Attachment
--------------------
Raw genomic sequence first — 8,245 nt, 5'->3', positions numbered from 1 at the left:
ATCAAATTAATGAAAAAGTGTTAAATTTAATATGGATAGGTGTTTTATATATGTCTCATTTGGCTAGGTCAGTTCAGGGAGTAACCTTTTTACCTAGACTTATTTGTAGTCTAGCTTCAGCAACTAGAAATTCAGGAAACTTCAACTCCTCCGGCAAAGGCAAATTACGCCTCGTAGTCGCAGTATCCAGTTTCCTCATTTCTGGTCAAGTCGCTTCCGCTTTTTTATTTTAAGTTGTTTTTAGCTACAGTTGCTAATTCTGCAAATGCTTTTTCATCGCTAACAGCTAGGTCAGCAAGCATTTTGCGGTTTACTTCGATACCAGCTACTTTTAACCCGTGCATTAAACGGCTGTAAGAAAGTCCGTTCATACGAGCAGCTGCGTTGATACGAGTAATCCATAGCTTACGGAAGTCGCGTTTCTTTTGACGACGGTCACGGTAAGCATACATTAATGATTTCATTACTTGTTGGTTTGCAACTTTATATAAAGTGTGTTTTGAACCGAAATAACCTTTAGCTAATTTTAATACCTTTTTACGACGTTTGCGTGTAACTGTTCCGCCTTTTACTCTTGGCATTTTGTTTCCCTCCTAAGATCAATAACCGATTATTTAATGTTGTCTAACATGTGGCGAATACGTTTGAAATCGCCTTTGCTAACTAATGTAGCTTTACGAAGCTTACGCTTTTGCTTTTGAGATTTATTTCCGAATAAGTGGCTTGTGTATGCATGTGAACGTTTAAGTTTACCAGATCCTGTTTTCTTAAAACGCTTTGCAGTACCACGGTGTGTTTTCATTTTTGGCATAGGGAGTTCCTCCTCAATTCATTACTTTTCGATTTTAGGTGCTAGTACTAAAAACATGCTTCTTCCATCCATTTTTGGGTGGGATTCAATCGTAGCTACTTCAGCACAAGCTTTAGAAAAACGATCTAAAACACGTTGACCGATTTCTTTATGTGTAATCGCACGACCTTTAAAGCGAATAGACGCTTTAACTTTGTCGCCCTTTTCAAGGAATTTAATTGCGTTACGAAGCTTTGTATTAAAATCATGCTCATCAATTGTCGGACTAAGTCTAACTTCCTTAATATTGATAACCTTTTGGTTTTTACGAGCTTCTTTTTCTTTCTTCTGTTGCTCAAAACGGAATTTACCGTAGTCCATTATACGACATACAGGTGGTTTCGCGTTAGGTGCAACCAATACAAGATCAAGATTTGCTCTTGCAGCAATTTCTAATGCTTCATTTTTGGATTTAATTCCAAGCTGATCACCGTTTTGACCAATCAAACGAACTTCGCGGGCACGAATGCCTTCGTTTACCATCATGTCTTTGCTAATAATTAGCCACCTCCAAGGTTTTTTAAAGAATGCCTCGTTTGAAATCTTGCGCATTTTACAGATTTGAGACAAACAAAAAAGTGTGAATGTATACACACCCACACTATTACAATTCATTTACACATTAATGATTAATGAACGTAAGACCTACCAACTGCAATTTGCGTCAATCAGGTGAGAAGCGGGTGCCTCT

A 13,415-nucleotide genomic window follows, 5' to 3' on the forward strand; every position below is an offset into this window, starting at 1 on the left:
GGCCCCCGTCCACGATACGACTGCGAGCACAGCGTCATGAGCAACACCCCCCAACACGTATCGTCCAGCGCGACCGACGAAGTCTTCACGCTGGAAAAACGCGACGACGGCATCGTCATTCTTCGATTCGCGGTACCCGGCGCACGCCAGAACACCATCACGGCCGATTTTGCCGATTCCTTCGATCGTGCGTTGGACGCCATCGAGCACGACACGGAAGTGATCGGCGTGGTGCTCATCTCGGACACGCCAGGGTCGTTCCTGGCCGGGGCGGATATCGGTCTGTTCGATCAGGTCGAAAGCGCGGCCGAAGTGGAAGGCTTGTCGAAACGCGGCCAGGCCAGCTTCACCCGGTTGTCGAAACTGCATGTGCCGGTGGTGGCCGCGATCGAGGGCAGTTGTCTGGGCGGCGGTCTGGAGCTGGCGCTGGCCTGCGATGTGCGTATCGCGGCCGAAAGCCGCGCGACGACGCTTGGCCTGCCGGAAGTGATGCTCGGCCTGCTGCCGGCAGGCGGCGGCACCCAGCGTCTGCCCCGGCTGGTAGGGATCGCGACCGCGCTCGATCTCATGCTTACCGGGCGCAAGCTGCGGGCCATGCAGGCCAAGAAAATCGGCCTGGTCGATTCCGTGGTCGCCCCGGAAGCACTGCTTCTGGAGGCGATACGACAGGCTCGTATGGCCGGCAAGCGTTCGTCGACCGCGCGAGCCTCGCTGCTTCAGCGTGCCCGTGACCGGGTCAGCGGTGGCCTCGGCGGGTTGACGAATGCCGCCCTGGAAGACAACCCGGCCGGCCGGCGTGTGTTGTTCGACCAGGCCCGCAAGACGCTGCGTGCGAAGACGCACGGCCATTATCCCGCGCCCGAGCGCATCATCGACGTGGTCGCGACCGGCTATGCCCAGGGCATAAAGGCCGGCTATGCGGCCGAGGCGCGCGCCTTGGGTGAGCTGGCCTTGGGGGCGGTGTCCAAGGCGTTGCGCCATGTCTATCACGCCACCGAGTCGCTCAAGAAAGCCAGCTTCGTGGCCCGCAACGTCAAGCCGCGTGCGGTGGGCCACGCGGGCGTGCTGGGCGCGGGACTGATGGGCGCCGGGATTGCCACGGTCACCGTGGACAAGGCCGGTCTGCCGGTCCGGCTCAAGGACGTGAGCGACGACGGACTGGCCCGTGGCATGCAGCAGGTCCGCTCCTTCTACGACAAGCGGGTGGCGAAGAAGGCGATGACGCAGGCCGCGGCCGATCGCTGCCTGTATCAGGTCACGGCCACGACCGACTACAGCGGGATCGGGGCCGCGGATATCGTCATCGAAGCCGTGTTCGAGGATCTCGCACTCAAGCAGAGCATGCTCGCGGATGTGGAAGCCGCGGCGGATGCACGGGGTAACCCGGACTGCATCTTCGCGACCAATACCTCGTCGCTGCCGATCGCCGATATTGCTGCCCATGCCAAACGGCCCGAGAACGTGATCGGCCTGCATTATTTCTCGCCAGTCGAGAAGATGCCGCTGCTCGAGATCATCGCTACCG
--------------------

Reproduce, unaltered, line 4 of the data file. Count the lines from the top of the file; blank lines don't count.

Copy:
GGCCCCCGTCCACGATACGACTGCGAGCACAGCGTCATGAGCAACACCCCCCAACACGTATCGTCCAGCGCGACCGACGAAGTCTTCACGCTGGAAAAACGCGACGACGGCATCGTCATTCTTCGATTCGCGGTACCCGGCGCACGCCAGAACACCATCACGGCCGATTTTGCCGATTCCTTCGATCGTGCGTTGGACGCCATCGAGCACGACACGGAAGTGATCGGCGTGGTGCTCATCTCGGACACGCCAGGGTCGTTCCTGGCCGGGGCGGATATCGGTCTGTTCGATCAGGTCGAAAGCGCGGCCGAAGTGGAAGGCTTGTCGAAACGCGGCCAGGCCAGCTTCACCCGGTTGTCGAAACTGCATGTGCCGGTGGTGGCCGCGATCGAGGGCAGTTGTCTGGGCGGCGGTCTGGAGCTGGCGCTGGCCTGCGATGTGCGTATCGCGGCCGAAAGCCGCGCGACGACGCTTGGCCTGCCGGAAGTGATGCTCGGCCTGCTGCCGGCAGGCGGCGGCACCCAGCGTCTGCCCCGGCTGGTAGGGATCGCGACCGCGCTCGATCTCATGCTTACCGGGCGCAAGCTGCGGGCCATGCAGGCCAAGAAAATCGGCCTGGTCGATTCCGTGGTCGCCCCGGAAGCACTGCTTCTGGAGGCGATACGACAGGCTCGTATGGCCGGCAAGCGTTCGTCGACCGCGCGAGCCTCGCTGCTTCAGCGTGCCCGTGACCGGGTCAGCGGTGGCCTCGGCGGGTTGACGAATGCCGCCCTGGAAGACAACCCGGCCGGCCGGCGTGTGTTGTTCGACCAGGCCCGCAAGACGCTGCGTGCGAAGACGCACGGCCATTATCCCGCGCCCGAGCGCATCATCGACGTGGTCGCGACCGGCTATGCCCAGGGCATAAAGGCCGGCTATGCGGCCGAGGCGCGCGCCTTGGGTGAGCTGGCCTTGGGGGCGGTGTCCAAGGCGTTGCGCCATGTCTATCACGCCACCGAGTCGCTCAAGAAAGCCAGCTTCGTGGCCCGCAACGTCAAGCCGCGTGCGGTGGGCCACGCGGGCGTGCTGGGCGCGGGACTGATGGGCGCCGGGATTGCCACGGTCACCGTGGACAAGGCCGGTCTGCCGGTCCGGCTCAAGGACGTGAGCGACGACGGACTGGCCCGTGGCATGCAGCAGGTCCGCTCCTTCTACGACAAGCGGGTGGCGAAGAAGGCGATGACGCAGGCCGCGGCCGATCGCTGCCTGTATCAGGTCACGGCCACGACCGACTACAGCGGGATCGGGGCCGCGGATATCGTCATCGAAGCCGTGTTCGAGGATCTCGCACTCAAGCAGAGCATGCTCGCGGATGTGGAAGCCGCGGCGGATGCACGGGGTAACCCGGACTGCATCTTCGCGACCAATACCTCGTCGCTGCCGATCGCCGATATTGCTGCCCATGCCAAACGGCCCGAGAACGTGATCGGCCTGCATTATTTCTCGCCAGTCGAGAAGATGCCGCTGCTCGAGATCATCGCTACCG